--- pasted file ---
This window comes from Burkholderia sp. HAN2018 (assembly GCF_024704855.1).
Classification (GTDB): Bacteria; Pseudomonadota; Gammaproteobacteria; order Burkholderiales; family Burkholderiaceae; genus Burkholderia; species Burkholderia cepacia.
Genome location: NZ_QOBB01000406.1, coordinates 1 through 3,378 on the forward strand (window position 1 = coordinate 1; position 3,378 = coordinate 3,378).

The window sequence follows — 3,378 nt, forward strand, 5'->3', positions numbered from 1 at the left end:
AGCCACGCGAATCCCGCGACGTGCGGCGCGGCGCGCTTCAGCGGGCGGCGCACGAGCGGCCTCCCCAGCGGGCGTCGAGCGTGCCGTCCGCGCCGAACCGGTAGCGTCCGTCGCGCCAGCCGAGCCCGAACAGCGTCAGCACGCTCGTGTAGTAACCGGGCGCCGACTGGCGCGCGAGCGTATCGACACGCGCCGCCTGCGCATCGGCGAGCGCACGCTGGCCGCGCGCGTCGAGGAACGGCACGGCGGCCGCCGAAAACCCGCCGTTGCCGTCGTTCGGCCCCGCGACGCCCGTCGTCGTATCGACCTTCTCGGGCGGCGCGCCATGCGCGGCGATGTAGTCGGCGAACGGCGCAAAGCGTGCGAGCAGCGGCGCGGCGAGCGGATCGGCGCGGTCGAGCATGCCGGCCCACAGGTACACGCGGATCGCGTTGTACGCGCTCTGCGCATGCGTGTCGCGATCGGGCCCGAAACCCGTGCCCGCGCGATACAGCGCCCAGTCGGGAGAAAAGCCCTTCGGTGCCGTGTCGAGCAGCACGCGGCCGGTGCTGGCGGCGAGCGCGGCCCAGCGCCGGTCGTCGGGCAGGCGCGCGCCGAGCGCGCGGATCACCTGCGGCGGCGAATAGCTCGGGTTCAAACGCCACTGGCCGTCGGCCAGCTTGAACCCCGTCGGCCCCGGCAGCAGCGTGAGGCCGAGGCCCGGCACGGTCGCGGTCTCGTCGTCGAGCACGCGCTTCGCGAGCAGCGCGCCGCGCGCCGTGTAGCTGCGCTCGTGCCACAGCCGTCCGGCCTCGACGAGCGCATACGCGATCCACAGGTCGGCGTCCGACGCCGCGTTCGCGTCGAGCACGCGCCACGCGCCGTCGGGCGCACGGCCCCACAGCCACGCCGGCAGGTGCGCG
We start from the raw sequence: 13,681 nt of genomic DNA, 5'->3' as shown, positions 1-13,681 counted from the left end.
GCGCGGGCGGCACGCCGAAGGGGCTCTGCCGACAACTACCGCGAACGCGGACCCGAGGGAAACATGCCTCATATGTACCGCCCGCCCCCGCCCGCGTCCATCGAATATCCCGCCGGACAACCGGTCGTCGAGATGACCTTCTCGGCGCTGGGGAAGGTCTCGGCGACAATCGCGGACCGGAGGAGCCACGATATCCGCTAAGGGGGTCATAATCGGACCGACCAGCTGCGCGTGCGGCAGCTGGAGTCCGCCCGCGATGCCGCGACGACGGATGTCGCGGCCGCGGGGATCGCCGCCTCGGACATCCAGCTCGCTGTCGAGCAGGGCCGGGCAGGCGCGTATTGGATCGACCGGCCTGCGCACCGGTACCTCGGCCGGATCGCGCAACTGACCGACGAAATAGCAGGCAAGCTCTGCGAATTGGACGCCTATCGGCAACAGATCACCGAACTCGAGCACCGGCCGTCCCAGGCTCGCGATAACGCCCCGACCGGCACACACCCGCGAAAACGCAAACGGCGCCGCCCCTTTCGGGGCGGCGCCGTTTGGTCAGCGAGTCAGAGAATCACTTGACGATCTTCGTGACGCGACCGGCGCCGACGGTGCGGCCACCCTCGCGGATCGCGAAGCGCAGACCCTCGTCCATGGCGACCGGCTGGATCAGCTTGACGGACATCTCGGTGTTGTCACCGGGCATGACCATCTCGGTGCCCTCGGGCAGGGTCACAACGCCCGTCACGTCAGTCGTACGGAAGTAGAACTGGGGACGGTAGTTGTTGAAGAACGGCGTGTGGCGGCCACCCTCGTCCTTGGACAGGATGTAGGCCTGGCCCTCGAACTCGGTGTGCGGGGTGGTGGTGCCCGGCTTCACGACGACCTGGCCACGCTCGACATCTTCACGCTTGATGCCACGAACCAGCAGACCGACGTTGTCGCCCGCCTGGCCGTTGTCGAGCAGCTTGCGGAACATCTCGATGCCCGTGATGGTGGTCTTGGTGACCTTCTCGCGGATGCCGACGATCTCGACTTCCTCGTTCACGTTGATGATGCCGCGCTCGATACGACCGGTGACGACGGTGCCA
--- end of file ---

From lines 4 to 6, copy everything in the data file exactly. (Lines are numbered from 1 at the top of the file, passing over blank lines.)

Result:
The window sequence follows — 3,378 nt, forward strand, 5'->3', positions numbered from 1 at the left end:
AGCCACGCGAATCCCGCGACGTGCGGCGCGGCGCGCTTCAGCGGGCGGCGCACGAGCGGCCTCCCCAGCGGGCGTCGAGCGTGCCGTCCGCGCCGAACCGGTAGCGTCCGTCGCGCCAGCCGAGCCCGAACAGCGTCAGCACGCTCGTGTAGTAACCGGGCGCCGACTGGCGCGCGAGCGTATCGACACGCGCCGCCTGCGCATCGGCGAGCGCACGCTGGCCGCGCGCGTCGAGGAACGGCACGGCGGCCGCCGAAAACCCGCCGTTGCCGTCGTTCGGCCCCGCGACGCCCGTCGTCGTATCGACCTTCTCGGGCGGCGCGCCATGCGCGGCGATGTAGTCGGCGAACGGCGCAAAGCGTGCGAGCAGCGGCGCGGCGAGCGGATCGGCGCGGTCGAGCATGCCGGCCCACAGGTACACGCGGATCGCGTTGTACGCGCTCTGCGCATGCGTGTCGCGATCGGGCCCGAAACCCGTGCCCGCGCGATACAGCGCCCAGTCGGGAGAAAAGCCCTTCGGTGCCGTGTCGAGCAGCACGCGGCCGGTGCTGGCGGCGAGCGCGGCCCAGCGCCGGTCGTCGGGCAGGCGCGCGCCGAGCGCGCGGATCACCTGCGGCGGCGAATAGCTCGGGTTCAAACGCCACTGGCCGTCGGCCAGCTTGAACCCCGTCGGCCCCGGCAGCAGCGTGAGGCCGAGGCCCGGCACGGTCGCGGTCTCGTCGTCGAGCACGCGCTTCGCGAGCAGCGCGCCGCGCGCCGTGTAGCTGCGCTCGTGCCACAGCCGTCCGGCCTCGACGAGCGCATACGCGATCCACAGGTCGGCGTCCGACGCCGCGTTCGCGTCGAGCACGCGCCACGCGCCGTCGGGCGCACGGCCCCACAGCCACGCCGGCAGGTGCGCG
We start from the raw sequence: 13,681 nt of genomic DNA, 5'->3' as shown, positions 1-13,681 counted from the left end.